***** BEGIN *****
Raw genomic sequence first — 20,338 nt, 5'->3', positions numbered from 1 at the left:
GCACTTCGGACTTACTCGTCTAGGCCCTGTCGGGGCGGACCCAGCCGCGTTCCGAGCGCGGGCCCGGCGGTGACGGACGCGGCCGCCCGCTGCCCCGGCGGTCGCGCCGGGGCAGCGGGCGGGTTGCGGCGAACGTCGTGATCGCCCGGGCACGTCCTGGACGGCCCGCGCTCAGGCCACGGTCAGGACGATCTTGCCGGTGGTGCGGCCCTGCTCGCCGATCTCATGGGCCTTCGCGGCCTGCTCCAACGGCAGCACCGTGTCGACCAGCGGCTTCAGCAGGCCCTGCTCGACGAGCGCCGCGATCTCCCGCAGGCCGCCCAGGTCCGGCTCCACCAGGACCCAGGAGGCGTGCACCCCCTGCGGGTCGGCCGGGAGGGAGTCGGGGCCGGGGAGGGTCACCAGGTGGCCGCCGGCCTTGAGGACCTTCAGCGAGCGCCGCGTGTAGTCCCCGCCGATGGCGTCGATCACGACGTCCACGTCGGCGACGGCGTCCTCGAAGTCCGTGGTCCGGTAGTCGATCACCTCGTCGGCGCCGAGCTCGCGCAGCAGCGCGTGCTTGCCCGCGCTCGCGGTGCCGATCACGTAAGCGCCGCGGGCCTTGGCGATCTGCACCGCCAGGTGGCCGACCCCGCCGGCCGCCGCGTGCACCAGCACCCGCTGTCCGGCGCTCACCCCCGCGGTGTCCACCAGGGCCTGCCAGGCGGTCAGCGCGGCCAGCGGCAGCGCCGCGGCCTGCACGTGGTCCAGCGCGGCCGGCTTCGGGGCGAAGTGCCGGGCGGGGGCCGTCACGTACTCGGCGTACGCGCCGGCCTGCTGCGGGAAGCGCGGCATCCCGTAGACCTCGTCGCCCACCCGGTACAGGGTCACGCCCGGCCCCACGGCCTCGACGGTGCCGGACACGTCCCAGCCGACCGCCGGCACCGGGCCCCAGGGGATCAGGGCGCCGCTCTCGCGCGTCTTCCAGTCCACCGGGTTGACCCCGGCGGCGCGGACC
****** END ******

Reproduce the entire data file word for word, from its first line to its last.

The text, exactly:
Raw genomic sequence first — 20,338 nt, 5'->3', positions numbered from 1 at the left:
GCACTTCGGACTTACTCGTCTAGGCCCTGTCGGGGCGGACCCAGCCGCGTTCCGAGCGCGGGCCCGGCGGTGACGGACGCGGCCGCCCGCTGCCCCGGCGGTCGCGCCGGGGCAGCGGGCGGGTTGCGGCGAACGTCGTGATCGCCCGGGCACGTCCTGGACGGCCCGCGCTCAGGCCACGGTCAGGACGATCTTGCCGGTGGTGCGGCCCTGCTCGCCGATCTCATGGGCCTTCGCGGCCTGCTCCAACGGCAGCACCGTGTCGACCAGCGGCTTCAGCAGGCCCTGCTCGACGAGCGCCGCGATCTCCCGCAGGCCGCCCAGGTCCGGCTCCACCAGGACCCAGGAGGCGTGCACCCCCTGCGGGTCGGCCGGGAGGGAGTCGGGGCCGGGGAGGGTCACCAGGTGGCCGCCGGCCTTGAGGACCTTCAGCGAGCGCCGCGTGTAGTCCCCGCCGATGGCGTCGATCACGACGTCCACGTCGGCGACGGCGTCCTCGAAGTCCGTGGTCCGGTAGTCGATCACCTCGTCGGCGCCGAGCTCGCGCAGCAGCGCGTGCTTGCCCGCGCTCGCGGTGCCGATCACGTAAGCGCCGCGGGCCTTGGCGATCTGCACCGCCAGGTGGCCGACCCCGCCGGCCGCCGCGTGCACCAGCACCCGCTGTCCGGCGCTCACCCCCGCGGTGTCCACCAGGGCCTGCCAGGCGGTCAGCGCGGCCAGCGGCAGCGCCGCGGCCTGCACGTGGTCCAGCGCGGCCGGCTTCGGGGCGAAGTGCCGGGCGGGGGCCGTCACGTACTCGGCGTACGCGCCGGCCTGCTGCGGGAAGCGCGGCATCCCGTAGACCTCGTCGCCCACCCGGTACAGGGTCACGCCCGGCCCCACGGCCTCGACGGTGCCGGACACGTCCCAGCCGACCGCCGGCACCGGGCCCCAGGGGATCAGGGCGCCGCTCTCGCGCGTCTTCCAGTCCACCGGGTTGACCCCGGCGGCGCGGACC